civil cemetery

5

Memorial Day

On May 11, 1950, Congress issued a joint resolution requesting that the President proclaim a “Prayer for Peace” on each Memorial Day.  In 1971, Congress declared Memorial Day a federal holiday to be held on the last Monday of every May. 

The commemoration of fallen soldiers was originally called Decoration Day – a time to honor Civil War graves with flowers.  The first Decoration Day was observed on May 30, 1868, three years after the end of the Civil War. 

Over time, people adopted the name Memorial Day, and ceremonies were held across the country to honor all U.S. soldiers who had died at war. 

This Memorial Day weekend, we honor the men and women who have served our country.

Images:

George W. Bush stands with U.S. Army Major General Guy Swan for a moment of silence during the Memorial  Day wreath laying ceremony at the Arlington National Cemetery Tomb of the Unknowns. 5/29/06.

Harry S. Truman laying a wreath at the Tomb of the Unknown Soldier for Memorial Day ceremonies.  5/30/48.

Ronald Reagan attending a Memorial Day ceremony honoring the Vietnam Unknown Soldier at Arlington National Cemetery. 5/28/84.

Dwight D. Eisenhower participates in the ceremonies for the internment of the Unknowns of World War II and Korea. Arlington National Cemetery. 5/30/58.

A bugler plays during a Memorial Day ceremony at Arlington National Cemetery attended by John F. Kennedy. 5/30/63.

3

The Civil War dead. Top photo: three cannons leaning together as a Civil War monument in Hope Cemetery, second photo: Civil War graves at Hope Cemetery. The bottom is a historical photo of Triumphal Arch erected in Worcester July 4th 1865, celebrating the return of soldiers at the end of the Civil War.

Hope Cemetery 5/12/17

7

The Florence Stockade- From September 1864 through February 1865 approximately 16,000 Union soldiers were held captive in Florence.

Florence County, South Carolina-This illustration looks from the south wall along the sole water source for the prison, the Pye Branch of Stockade Creek. 

A stockade was constructed here to accommodate prisoners, previously incarcerated at Andersonville and other prisons in south Georgia. These prisoners were moved as a result of Gen. William T. Sherman’s Union Forces heading to Savannah in the now famous “March to the Sea.” Approximately 2,802 Union soldiers died and many are buried as “unknowns” in the adjacent Florence National Cemetery. The Friends of the Florence Stockade held an official public opening on May 31, 2008. The site now includes parking area, and offers an interpretive gazebo and guided walking trail with interpretation about the history of the stockade.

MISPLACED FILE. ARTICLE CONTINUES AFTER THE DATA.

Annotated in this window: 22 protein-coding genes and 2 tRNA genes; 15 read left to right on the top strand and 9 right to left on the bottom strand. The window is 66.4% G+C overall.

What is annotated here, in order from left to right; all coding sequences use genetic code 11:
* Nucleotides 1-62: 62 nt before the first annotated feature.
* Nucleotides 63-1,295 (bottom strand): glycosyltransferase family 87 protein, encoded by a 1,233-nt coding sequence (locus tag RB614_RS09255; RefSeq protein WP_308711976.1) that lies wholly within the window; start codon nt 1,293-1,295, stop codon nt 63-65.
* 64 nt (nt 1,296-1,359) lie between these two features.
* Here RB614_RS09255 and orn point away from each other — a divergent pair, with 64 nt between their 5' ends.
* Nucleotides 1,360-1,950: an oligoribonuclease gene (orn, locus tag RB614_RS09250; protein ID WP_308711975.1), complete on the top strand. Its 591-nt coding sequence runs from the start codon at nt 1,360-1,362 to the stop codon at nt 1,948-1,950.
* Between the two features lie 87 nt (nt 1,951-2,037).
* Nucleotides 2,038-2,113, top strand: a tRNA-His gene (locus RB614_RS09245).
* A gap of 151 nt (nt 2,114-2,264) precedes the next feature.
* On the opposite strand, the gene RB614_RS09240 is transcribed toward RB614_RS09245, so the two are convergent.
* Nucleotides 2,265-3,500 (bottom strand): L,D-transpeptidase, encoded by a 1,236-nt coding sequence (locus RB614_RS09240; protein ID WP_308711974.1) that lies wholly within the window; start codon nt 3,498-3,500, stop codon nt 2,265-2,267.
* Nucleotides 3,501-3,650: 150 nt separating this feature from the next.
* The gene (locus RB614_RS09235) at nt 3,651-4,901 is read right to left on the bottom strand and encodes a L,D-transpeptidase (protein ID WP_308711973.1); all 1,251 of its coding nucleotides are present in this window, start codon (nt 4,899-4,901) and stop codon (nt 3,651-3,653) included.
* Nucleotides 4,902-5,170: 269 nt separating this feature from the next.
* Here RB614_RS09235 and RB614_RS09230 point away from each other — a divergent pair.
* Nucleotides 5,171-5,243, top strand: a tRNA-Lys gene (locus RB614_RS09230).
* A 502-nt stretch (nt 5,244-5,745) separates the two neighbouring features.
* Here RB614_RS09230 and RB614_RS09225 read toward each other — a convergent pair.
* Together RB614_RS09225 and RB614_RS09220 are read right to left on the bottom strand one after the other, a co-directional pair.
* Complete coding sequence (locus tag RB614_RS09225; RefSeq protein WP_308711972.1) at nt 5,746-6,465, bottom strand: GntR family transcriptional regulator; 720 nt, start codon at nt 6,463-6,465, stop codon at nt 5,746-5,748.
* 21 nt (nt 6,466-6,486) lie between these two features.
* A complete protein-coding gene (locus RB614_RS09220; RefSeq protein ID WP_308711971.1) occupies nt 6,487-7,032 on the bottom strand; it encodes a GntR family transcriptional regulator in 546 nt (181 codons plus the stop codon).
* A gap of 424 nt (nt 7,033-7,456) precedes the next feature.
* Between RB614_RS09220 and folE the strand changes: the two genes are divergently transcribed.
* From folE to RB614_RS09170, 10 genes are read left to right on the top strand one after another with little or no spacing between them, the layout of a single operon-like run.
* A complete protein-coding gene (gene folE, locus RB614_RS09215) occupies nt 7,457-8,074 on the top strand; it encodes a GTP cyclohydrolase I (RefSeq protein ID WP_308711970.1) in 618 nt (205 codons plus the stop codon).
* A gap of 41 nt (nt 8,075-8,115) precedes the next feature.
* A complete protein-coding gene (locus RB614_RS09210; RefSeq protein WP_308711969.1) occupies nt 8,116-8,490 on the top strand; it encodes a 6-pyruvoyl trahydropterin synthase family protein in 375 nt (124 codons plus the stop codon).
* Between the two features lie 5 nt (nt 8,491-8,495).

In the five months this stockade was in operation, as many as 18,000 Union soldiers were held there. With an initial death rate of 20 to 30 men a day, a total of about 2,800 would perish. Among them were as many as 14 of the Pennsylvania and New Jersey soldiers captured on May 14, 1864 during the fighting on Myer’s Hill, near Spotsylvania Courthouse. Accurate death and burial records failed to survive the war, and these men may likely be interred in the 16 burial trenches containing 2,167 “unknowns”, at what is now the Florence National Cemetery.

The Stockade as it looks today, photos submitted to the Civil War Parlor by http://southcarolinadove.tumblr.com/

Memorial  Day 2015 - Remembering The  Fallen American Men And Women From All Wars

The Tomb Of The Unknowns With Guards

(Left to right) Sgt. Benton Thames, Sgt. Jeff Binek and Spc. William Johnson change the guard at the Tomb of the Unknowns. The ceremony is full of tradition and meaning. 

The Tomb of the Unknowns has been perpetually guarded since July 2, 1937, by the U.S. Army. The 3rd U.S. Infantry Regiment (“The Old Guard”) began guarding the Tomb on April 6, 1948. There is a meticulous routine which the guard follows when watching over the graves.[74] The Tomb Guard:

  1. Marches 21 steps down the black mat behind the Tomb.
  2. Turns, faces east for 21 seconds.
  3. Turns and faces north for 21 seconds.
  4. Takes 21 steps down the mat.
  5. Repeats the routine until the soldier is relieved of duty at the Changing of the Guard.

After each turn, the Guard executes a sharp “shoulder-arms” movement to place the weapon on the shoulder closest to the visitors to signify that the Guard stands between the Tomb and any possible threat.

Twenty-one was chosen because it symbolizes the highest military honor that can be bestowed—the 21-gun salute.

Each turn the guard makes precise movements and followed by a loud click of the heels as he snaps them together. The guard is changed every half hour during daylight in the summer, and every hour during daylight in the winter and every two hours at night (when the cemetery is closed to the public), regardless of weather conditions.

http://en.wikipedia.org/wiki/Arlington_National_Cemetery

Polish In The Civil War

Włodzimierz Bonawentura Krzyżanowski- (July 8, 1824 – January 31, 1887) Polish military leader and a brigade commander.

Once in a while you find a pic of a guy from the era that looks like they genuinely enjoyed getting their swag on for a photograph. This is one of those guys.

A Polish Noble, he took part in the 1848 uprising against Prussia and left Poland after its suppression.

In early 1861 he enlisted in the United States’ Union Army, recruited a company of Polish immigrants, and became Colonel of the 58th New York Volunteer Infantry Regiment, listed in the official Army Register as the “Polish Legion”. In 1862 he was promoted to brigadier general.

In the July 1863 Battle of Gettysburg, Krzyżanowski helped repel an evening assault by the famed Louisiana Tigers on the Union defenses atop East Cemetery Hill. After the Civil War, he held several government posts, and may have been the first American administrator of Alaska Territory.

- http://en.wikipedia.org/wiki/Image:Wlodzimierz_Krzyzanowski.jpg